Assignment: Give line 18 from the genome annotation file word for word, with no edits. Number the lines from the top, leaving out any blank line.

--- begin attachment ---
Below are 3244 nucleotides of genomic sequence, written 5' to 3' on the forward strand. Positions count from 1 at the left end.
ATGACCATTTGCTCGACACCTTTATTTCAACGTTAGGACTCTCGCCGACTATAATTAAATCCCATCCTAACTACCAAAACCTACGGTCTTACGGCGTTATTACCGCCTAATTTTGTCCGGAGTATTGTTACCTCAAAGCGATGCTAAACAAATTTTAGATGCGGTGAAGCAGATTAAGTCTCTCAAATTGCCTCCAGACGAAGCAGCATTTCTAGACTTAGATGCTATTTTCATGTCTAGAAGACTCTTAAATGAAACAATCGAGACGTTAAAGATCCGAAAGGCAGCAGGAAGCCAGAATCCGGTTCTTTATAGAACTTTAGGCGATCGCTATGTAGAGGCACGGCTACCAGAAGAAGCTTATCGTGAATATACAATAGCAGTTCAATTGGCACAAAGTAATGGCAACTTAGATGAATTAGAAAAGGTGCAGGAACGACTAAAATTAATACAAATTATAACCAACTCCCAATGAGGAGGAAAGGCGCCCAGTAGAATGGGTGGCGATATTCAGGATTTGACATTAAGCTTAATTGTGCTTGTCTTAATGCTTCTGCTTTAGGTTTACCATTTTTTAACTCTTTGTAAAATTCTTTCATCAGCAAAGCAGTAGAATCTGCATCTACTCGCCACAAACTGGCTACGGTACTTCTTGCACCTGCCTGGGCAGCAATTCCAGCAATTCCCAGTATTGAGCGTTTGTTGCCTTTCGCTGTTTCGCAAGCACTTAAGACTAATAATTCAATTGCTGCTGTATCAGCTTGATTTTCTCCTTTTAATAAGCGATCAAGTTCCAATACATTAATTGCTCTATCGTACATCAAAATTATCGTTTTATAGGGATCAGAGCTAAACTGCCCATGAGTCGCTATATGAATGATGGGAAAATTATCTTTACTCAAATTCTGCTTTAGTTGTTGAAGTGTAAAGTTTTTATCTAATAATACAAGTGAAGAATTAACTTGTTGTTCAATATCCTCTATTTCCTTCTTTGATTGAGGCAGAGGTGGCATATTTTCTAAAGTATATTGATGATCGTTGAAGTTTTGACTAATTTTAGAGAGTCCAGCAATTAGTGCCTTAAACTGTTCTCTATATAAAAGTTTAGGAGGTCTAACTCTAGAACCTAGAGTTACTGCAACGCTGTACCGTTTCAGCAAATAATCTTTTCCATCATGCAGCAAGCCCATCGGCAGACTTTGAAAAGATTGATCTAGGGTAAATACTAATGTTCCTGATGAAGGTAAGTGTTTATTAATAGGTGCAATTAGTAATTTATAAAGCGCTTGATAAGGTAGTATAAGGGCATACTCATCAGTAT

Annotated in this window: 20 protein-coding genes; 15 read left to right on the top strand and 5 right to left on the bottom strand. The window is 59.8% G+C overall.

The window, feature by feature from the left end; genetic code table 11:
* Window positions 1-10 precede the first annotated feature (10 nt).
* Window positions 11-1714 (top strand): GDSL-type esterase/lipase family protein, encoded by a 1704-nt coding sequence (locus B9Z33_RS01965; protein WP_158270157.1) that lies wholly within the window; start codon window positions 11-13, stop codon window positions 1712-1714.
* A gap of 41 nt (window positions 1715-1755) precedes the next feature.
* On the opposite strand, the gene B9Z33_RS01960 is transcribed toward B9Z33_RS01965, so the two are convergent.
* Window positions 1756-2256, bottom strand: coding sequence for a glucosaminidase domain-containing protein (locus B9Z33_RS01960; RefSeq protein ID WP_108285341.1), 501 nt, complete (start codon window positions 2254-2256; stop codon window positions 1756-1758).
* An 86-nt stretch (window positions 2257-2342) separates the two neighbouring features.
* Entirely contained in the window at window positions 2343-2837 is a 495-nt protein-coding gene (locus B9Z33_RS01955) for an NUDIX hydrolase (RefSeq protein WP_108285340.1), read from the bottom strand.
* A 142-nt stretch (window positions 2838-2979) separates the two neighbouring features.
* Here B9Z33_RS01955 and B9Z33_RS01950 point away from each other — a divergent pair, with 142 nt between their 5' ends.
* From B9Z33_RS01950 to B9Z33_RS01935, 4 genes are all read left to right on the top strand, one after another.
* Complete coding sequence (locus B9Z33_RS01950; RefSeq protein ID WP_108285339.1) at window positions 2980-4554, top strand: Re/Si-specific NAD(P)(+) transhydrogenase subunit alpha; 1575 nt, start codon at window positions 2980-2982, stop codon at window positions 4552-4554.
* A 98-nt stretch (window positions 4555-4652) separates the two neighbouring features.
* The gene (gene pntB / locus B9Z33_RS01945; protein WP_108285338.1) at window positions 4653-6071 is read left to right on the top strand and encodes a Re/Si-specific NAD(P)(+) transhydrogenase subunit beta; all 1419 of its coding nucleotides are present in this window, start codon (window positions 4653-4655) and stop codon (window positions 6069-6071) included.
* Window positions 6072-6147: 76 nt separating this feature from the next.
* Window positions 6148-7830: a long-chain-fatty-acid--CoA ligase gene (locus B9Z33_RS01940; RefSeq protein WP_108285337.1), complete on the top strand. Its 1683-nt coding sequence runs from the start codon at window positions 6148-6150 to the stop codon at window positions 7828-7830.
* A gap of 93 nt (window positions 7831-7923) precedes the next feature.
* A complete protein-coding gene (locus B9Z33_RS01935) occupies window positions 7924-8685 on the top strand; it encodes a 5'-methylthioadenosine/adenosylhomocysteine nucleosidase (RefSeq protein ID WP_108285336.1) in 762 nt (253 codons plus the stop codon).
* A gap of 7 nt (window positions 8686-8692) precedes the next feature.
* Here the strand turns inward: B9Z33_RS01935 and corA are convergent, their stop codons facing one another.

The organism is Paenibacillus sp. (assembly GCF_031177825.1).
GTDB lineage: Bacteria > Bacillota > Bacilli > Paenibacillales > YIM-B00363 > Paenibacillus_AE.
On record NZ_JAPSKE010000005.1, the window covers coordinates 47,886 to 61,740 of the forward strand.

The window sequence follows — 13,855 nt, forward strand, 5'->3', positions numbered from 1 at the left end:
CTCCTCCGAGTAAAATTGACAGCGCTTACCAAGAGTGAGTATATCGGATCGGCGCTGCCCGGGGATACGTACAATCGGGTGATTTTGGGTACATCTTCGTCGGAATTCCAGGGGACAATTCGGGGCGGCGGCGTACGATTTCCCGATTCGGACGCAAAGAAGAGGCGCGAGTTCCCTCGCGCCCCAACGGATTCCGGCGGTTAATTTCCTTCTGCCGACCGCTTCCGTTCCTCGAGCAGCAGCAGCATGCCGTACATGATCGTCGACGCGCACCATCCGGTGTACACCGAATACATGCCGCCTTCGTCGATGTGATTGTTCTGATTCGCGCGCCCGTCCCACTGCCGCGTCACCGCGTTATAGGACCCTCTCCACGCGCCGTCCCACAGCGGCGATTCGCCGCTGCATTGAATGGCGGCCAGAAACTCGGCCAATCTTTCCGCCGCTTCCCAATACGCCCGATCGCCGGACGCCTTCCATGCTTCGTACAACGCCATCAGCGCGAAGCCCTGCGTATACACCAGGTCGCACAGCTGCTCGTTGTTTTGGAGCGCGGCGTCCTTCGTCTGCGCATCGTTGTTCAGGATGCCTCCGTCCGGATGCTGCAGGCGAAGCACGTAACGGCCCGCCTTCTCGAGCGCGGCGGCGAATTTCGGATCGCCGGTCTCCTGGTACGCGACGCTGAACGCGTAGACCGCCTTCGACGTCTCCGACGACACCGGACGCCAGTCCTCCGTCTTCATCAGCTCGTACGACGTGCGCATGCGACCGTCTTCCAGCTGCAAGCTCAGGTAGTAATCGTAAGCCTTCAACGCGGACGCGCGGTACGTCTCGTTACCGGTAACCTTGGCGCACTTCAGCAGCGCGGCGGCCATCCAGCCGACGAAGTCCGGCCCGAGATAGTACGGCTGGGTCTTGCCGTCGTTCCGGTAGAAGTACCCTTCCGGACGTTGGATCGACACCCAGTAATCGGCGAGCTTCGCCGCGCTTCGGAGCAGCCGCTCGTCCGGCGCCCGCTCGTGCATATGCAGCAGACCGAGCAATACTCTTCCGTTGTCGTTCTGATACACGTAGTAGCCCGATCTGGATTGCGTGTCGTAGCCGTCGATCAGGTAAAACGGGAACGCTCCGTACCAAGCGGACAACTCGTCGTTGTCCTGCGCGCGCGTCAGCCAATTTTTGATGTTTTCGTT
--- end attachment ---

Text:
* Window positions 6072-6147: 76 nt separating this feature from the next.